Understanding these general characteristics is the place to start if you are a manager of technical staff.  Once you begin to understand how people work and how they are motivated, you can start to think of the best way to manage them.  Now that you have gone through many ideas, here is a summary of some of the general points you should consider as you manage your staff.

  • Try to establish an environment where people feel they have what they need to do their jobs.  This includes having appropriate hardware, software, policies, procedures, etc. 
  • Technical people like to understand the work processes in the group, and then they like to be creative in working within that structure.  So, set the high-level rules, but don’t micromanage the details. 
  • Give people as much information as they need to do their jobs.  Technical staff tends to reflect on this information.  Ask for their ideas and opinions, but give them time and ample opportunities.  Don’t expect them to react immediately.
  • Shield the team from office politics and all of the distractions that can abound in a large company.  Tell people what they need to know (see prior point), but don’t get them bogged down in the organization muck. 
  • Give people continuous opportunities to learn.  This includes encouraging people to invest the time to learn, but also helping with some opportunities.  There are many creative ways to learn new things.  Once a person has mastered a certain skill or aspect of his job and he starts to become bored, look for ways he can cross-train and learn new areas of the group.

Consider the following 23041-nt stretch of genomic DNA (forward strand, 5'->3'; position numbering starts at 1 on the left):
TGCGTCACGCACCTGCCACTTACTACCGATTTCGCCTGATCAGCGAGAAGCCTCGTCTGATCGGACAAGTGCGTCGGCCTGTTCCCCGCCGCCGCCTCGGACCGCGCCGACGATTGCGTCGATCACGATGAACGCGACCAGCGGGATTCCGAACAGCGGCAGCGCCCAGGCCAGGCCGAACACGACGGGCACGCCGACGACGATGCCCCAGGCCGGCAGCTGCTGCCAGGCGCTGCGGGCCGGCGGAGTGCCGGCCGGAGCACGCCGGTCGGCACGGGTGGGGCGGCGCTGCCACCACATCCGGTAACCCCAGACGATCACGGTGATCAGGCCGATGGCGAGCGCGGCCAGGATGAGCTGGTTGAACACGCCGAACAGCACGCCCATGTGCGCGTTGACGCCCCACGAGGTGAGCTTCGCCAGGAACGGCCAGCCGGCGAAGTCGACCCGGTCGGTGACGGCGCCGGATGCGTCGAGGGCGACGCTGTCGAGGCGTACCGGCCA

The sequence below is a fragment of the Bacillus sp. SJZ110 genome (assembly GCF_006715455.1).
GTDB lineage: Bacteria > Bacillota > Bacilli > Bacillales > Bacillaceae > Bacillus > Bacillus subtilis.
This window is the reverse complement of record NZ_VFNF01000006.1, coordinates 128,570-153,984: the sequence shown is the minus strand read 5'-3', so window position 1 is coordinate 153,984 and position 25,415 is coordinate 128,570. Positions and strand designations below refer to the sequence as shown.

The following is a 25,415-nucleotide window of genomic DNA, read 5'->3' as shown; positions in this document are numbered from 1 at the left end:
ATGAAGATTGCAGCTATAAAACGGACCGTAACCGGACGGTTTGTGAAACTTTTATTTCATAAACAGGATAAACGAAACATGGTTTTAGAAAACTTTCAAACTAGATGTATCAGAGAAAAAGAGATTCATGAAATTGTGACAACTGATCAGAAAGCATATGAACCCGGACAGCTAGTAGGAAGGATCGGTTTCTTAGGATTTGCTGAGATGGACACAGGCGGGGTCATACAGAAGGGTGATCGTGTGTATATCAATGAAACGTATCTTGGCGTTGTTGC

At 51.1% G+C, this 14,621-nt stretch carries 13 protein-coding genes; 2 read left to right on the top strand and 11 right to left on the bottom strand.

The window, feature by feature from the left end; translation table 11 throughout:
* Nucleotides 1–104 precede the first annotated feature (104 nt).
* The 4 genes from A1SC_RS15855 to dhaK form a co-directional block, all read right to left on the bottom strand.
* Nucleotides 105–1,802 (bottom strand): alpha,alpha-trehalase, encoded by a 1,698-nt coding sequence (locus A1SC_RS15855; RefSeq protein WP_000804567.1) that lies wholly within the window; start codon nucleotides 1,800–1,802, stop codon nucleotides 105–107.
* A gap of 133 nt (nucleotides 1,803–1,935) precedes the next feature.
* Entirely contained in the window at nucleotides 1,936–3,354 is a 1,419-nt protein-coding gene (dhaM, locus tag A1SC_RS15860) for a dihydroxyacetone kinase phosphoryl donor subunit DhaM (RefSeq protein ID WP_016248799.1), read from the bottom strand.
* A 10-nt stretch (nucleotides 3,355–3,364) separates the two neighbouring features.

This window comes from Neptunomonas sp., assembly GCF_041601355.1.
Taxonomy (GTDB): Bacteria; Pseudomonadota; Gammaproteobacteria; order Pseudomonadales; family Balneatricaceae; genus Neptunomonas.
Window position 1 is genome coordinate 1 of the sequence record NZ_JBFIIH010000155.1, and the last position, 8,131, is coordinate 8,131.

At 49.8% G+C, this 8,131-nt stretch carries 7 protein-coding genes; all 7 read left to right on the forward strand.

• Be there when needed and respond to problems and concerns.  Not all problems can be fixed, but many times the simple act of listening and trying is enough.  People will give you credit for trying, even if the ultimate resolution to a problem is not available. 

You might note that many of these management techniques are not unique to technical staff in general or IT staff in particular.  It is true that many of the techniques can be used in other areas as well.  However, they are particularly applicable to the IT staff.